“The main purpose of my journey in New Zealand was to learn English and, of course, to have a challenging experience…I can say without a doubt that my experience at Macleans has been totally positive. I wish I could have stayed longer!” – Paolo Bima, Italy

Macleans College first made its mark on the global education stage back in 1980, hosting an intimate student community of just 199 students. Since then, this co-educational Auckland-based school has expanded to a beautiful 32-acre campus setting, home to a student body of more than 2,500.

“Macleans is relatively new, but since its founding in 1980 it has established a deserved reputation for high performance in the core business area of academic success,” says B. J. Bentley, Principal of Macleans.

With a broad and comprehensive curriculum, paired with its retention of some of the region’s leading instructors, and previous outstanding achievements – including being ranked third of all New Zealand institutions in the Top 5 places in the world to study A Levels – Macleans consistently produces adaptable students with the ability to take on the world.

The primary aim of Macleans’ curriculum is to provide a quality education in a stimulating learning environment, alongside the inclusion of well-researched education opportunities. Learning covers a broad base of subjects, including all seven essential academic areas and skills incorporated into the New Zealand Curriculum Framework.

The school accommodates students of all levels and abilities, with unique opportunities like the Extension Studies Programme for Exceptional Students; various levels of ESOL opportunities – an invaluable provision in today’s globalised society; and an inclusive health and life-skills programme, to name just a few. All this is delivered to an incredibly high standard by teachers who genuinely care for each individual student – and that’s how Macleans College has managed to maintain a glowing record for outstanding student achievement.



Macleans is New Zealand’s first ever Whānau school, with ‘Whānau’ meaning ‘extended family’ in the traditional Māori language. Each Whānau house encompasses a large, state-of-the-art building with spaces dedicated to a diverse range of social and academic activities. The Whānau promotes a warm, extensive family of more than 300 students, each serving as a sort of ‘mini-school’ within the overarching Macleans institution.

Every student is assigned a class upon arrival, with each class belonging to a designated Whānau house and being assigned its own specific charity. This house is where students remain throughout their entire Macleans experience, forming lifelong bonds with students from all four corners of the globe.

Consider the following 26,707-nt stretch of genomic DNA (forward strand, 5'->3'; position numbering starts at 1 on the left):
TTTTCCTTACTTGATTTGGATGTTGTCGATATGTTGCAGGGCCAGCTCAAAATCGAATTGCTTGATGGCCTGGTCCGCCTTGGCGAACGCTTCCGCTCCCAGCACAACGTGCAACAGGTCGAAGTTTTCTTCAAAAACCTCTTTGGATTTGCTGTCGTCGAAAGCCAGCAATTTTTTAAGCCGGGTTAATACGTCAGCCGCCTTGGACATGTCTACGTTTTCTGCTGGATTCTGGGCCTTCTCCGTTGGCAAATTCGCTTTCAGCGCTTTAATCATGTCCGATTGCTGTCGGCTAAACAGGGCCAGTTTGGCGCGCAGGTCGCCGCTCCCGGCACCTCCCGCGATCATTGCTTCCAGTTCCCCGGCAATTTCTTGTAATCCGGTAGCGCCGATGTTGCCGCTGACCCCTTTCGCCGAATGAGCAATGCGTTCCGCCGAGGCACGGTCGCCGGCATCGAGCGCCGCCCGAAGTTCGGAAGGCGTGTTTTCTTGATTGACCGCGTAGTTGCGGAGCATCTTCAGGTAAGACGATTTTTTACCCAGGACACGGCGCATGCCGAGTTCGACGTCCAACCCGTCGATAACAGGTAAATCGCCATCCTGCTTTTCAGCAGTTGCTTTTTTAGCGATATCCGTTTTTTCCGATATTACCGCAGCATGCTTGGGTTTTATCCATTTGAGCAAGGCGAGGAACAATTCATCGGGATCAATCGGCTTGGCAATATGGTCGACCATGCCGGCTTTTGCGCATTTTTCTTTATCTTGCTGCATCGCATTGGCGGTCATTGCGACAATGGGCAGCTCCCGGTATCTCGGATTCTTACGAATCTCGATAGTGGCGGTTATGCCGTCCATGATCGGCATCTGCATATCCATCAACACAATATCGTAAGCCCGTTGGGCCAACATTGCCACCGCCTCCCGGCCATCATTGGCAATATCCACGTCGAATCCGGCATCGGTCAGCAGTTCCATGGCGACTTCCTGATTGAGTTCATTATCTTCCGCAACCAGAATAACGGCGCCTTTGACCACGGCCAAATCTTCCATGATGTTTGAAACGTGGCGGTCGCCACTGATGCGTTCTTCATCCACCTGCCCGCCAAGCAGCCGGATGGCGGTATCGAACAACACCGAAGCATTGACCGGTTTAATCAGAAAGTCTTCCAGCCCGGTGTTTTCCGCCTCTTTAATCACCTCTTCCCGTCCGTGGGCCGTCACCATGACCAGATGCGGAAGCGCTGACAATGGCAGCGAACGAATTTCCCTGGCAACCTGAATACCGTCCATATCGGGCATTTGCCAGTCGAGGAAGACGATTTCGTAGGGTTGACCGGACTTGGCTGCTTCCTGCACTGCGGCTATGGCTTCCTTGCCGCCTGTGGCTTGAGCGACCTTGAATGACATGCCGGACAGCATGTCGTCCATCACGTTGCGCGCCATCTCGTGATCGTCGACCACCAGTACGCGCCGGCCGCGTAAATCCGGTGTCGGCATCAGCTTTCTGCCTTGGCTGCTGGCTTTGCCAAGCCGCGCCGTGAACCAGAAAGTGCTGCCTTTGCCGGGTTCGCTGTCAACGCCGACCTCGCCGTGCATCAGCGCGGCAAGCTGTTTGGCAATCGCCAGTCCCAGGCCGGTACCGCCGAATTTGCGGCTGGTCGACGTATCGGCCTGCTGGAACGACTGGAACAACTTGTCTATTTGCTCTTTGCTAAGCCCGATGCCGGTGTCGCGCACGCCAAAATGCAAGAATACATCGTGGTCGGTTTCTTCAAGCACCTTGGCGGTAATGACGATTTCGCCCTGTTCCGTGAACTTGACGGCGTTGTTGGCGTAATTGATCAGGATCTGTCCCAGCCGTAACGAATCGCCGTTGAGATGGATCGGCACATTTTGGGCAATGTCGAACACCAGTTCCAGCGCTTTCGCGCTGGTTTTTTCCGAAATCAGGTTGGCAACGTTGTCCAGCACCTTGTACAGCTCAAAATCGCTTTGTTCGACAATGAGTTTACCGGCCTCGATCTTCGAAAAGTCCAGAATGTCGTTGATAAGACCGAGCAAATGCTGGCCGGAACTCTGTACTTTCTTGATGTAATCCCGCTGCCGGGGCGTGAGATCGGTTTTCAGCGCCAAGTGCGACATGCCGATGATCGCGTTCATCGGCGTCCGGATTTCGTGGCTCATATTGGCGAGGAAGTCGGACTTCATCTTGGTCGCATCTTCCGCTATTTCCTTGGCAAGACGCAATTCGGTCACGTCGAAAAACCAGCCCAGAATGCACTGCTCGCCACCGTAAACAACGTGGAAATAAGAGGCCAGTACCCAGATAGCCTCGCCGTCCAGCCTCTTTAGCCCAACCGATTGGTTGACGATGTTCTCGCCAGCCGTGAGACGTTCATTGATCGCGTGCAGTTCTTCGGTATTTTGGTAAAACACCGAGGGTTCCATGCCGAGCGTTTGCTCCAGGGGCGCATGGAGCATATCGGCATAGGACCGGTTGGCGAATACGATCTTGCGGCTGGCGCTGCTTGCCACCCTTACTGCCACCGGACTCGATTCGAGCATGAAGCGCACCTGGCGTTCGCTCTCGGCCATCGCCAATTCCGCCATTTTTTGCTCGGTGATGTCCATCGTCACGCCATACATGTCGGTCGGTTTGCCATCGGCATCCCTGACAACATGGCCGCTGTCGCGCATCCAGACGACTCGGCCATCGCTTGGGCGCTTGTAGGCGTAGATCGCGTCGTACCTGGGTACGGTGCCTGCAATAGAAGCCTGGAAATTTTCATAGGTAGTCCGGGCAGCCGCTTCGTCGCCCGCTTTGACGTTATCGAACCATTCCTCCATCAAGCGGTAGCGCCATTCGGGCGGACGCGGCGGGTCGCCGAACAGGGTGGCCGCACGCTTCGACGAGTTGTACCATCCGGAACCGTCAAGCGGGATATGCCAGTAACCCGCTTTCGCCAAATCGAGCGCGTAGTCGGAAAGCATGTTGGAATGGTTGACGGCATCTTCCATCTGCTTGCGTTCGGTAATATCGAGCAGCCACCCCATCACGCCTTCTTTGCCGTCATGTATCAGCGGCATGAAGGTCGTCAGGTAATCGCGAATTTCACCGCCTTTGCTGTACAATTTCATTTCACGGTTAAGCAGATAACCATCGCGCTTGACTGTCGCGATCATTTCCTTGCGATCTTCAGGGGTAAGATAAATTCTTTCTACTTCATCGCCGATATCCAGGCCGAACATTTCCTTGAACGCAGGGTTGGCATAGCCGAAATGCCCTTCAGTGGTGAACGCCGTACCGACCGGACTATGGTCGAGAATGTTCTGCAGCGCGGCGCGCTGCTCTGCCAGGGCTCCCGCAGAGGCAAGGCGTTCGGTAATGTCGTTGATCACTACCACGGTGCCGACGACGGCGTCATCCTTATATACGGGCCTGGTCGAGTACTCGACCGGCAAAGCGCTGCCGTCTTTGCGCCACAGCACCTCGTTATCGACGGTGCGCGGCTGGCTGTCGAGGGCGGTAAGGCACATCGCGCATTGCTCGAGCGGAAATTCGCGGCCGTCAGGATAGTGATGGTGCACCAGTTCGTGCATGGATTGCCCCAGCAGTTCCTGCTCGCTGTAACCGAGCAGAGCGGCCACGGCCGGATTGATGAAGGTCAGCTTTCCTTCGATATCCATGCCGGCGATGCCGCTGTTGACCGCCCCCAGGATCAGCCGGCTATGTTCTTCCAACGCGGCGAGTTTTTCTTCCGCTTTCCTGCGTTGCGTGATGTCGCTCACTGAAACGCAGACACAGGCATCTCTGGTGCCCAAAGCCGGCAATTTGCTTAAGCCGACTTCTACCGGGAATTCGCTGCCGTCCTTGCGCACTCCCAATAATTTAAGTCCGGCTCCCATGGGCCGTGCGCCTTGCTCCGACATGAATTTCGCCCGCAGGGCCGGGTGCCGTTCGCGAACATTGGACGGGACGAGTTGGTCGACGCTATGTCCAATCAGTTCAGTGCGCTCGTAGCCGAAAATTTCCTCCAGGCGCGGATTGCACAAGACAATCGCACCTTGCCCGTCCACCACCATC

“As soon as I arrived at my Whānau or House I was warmly welcomed into a very close, family-like community that I have not seen at any other school before,” says Max Schaefer, a Macleans international student, originally from Germany.



“I was encouraged in every way to take part in a number of the many co-curricular activities presented to me. I became a member of various football teams with the highlight being captain of the second XI squad and my inclusion in the tournament team that went to China earlier this year. Moreover, I took up coaching football teams to try and give something back to the school that has offered me such an array of opportunities.”

Macleans has welcomed students from every continent since its humble beginnings. As part of its unique International Student Programme, all global members of the community are offered intensive assistance with English language tuition and the chance to experience New Zealand culture in a friendly homestay environment. On top of this, a team of eight qualified staff are on hand to help international students with their day-to-day needs, including tuition, organising accommodation and pastoral care.



“I would also like to express my gratitude to the International Department at Macleans, who managed to find the best homestay family for me that you could possibly think of,” says Max.

“I have become like a second son to my homestay parents and we have become very close friends. They supported me a lot, not only with my academic pursuits but also with co-curricular activities. My homestay Dad, for example, did not miss a single soccer match that I played during the last two years.”

Macleans recognises and rewards student achievement, encouraging excellence in the caring and supportive environment that constitutes the Whānau house system. Guided by the three cornerstones of high-quality academic delivery, outstanding pastoral care and the opportunity to participate in a wide range of activities outside of the classroom – more than 100, to be exact – Macleans is able to focus on the development of students, delivering stellar education and leadership opportunities to ensure all students leave as well-rounded members of society, ready to work – and succeed – in a diverse international environment.



“Initially I was planning to stay here for a year only,” adds Max, “but after having experienced Macleans I decided to pursue my studies here. A major factor in making this decision was, of course, that the school offers the Cambridge International Examinations that will allow me to go to university almost anywhere in the world.

“Now, after two and a half years I am about to pack my bags and return to Europe after sitting the A Level examinations. To me, the last two years have been a very exciting time and I have thoroughly enjoyed my time at Macleans College in New Zealand.”

You can keep up to date with all the news and events at Macleans College via their Facebook page.

Image courtesy of Macleans College.

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